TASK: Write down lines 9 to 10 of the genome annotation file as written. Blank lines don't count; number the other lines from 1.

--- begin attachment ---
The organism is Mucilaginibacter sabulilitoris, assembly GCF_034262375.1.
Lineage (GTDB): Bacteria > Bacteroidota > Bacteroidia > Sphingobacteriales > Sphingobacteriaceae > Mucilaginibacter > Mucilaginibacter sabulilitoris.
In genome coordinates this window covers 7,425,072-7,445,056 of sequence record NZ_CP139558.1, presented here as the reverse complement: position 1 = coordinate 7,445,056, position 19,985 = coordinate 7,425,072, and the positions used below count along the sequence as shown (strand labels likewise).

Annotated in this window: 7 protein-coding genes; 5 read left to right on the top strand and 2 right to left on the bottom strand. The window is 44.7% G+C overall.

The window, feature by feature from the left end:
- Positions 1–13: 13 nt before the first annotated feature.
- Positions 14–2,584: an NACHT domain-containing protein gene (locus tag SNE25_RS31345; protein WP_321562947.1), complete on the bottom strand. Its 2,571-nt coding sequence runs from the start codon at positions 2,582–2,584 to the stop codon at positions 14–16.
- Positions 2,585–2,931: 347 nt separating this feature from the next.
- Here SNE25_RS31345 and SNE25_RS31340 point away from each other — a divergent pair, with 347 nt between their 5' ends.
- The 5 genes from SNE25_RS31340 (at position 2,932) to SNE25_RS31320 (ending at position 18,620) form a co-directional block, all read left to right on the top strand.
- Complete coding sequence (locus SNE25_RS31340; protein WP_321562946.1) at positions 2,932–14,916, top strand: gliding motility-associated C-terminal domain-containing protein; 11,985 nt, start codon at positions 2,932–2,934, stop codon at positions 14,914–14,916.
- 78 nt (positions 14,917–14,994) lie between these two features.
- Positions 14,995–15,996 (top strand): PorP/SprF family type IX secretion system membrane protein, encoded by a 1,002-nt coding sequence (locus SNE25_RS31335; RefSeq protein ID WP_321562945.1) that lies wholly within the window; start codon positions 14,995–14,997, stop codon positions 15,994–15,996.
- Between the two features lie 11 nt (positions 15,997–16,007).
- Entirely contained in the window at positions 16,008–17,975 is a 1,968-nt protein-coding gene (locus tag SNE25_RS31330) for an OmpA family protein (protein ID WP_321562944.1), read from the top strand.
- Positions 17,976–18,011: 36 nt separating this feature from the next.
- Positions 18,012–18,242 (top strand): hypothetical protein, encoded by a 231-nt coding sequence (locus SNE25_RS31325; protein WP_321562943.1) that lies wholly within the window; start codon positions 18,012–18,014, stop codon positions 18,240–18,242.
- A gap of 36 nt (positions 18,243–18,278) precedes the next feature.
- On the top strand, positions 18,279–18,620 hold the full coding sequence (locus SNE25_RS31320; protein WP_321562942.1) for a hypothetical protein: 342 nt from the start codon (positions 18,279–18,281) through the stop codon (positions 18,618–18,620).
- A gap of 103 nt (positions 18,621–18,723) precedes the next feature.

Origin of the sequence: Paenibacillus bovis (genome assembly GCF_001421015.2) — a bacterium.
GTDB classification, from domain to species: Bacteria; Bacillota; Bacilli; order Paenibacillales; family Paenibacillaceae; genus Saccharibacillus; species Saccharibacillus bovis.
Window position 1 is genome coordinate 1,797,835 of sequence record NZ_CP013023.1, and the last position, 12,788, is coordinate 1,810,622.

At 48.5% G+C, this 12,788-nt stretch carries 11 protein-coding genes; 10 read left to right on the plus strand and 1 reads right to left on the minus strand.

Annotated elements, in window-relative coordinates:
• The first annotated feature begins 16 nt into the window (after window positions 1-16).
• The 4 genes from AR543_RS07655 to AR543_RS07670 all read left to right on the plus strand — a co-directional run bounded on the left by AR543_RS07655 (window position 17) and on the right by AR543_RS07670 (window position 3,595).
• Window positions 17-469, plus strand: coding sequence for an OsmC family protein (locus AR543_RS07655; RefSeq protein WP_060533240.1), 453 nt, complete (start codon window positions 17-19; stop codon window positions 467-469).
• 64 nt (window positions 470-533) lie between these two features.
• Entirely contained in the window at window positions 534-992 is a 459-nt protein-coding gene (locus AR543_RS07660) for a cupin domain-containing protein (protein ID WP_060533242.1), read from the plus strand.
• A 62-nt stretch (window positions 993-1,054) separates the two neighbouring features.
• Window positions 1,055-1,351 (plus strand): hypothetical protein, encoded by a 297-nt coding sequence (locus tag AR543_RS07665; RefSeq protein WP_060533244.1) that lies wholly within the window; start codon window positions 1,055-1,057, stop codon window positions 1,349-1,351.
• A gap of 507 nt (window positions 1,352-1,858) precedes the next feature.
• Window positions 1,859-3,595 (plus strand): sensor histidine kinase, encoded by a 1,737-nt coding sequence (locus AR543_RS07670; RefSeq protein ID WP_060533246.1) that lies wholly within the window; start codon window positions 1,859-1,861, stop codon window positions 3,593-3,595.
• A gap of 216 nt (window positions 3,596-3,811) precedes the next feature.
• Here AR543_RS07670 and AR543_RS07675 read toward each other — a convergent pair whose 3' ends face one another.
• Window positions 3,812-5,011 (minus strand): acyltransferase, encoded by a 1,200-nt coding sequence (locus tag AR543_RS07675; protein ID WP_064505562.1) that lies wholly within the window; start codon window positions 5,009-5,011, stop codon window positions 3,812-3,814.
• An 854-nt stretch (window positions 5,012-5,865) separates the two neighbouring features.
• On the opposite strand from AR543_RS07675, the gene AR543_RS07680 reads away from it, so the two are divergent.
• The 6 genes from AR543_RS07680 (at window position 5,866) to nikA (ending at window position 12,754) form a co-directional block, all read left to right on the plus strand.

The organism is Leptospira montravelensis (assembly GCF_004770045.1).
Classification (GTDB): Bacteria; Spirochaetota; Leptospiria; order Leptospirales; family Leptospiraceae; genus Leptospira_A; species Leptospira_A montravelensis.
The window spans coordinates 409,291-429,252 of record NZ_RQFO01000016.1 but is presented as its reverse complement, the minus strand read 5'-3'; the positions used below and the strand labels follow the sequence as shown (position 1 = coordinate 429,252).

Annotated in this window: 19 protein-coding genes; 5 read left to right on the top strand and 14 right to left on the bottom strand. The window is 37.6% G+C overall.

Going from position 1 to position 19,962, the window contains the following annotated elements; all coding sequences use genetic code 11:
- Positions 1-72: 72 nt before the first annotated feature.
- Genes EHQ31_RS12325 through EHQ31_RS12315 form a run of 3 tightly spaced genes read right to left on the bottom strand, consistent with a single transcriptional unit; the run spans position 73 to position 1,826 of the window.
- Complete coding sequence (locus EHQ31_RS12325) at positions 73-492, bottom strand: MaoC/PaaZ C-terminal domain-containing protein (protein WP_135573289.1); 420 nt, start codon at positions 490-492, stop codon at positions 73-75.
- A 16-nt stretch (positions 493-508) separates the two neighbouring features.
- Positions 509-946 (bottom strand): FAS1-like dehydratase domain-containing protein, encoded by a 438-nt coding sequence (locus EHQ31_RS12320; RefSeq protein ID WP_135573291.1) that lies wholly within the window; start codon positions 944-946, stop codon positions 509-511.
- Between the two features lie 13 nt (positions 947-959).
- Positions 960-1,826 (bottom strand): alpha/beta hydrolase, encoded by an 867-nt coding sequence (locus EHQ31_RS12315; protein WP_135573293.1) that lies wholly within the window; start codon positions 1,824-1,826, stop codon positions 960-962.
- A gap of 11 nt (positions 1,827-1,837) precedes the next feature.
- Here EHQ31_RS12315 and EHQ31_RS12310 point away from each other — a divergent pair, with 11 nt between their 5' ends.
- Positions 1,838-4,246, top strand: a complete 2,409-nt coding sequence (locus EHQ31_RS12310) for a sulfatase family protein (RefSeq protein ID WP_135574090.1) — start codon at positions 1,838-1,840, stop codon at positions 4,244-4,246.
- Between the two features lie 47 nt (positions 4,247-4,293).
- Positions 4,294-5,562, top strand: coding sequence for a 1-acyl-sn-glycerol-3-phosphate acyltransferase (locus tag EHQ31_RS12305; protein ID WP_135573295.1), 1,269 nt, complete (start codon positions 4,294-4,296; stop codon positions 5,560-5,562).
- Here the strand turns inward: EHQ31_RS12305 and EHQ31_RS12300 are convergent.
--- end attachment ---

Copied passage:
- Here SNE25_RS31345 and SNE25_RS31340 point away from each other — a divergent pair, with 347 nt between their 5' ends.
- The 5 genes from SNE25_RS31340 (at position 2,932) to SNE25_RS31320 (ending at position 18,620) form a co-directional block, all read left to right on the top strand.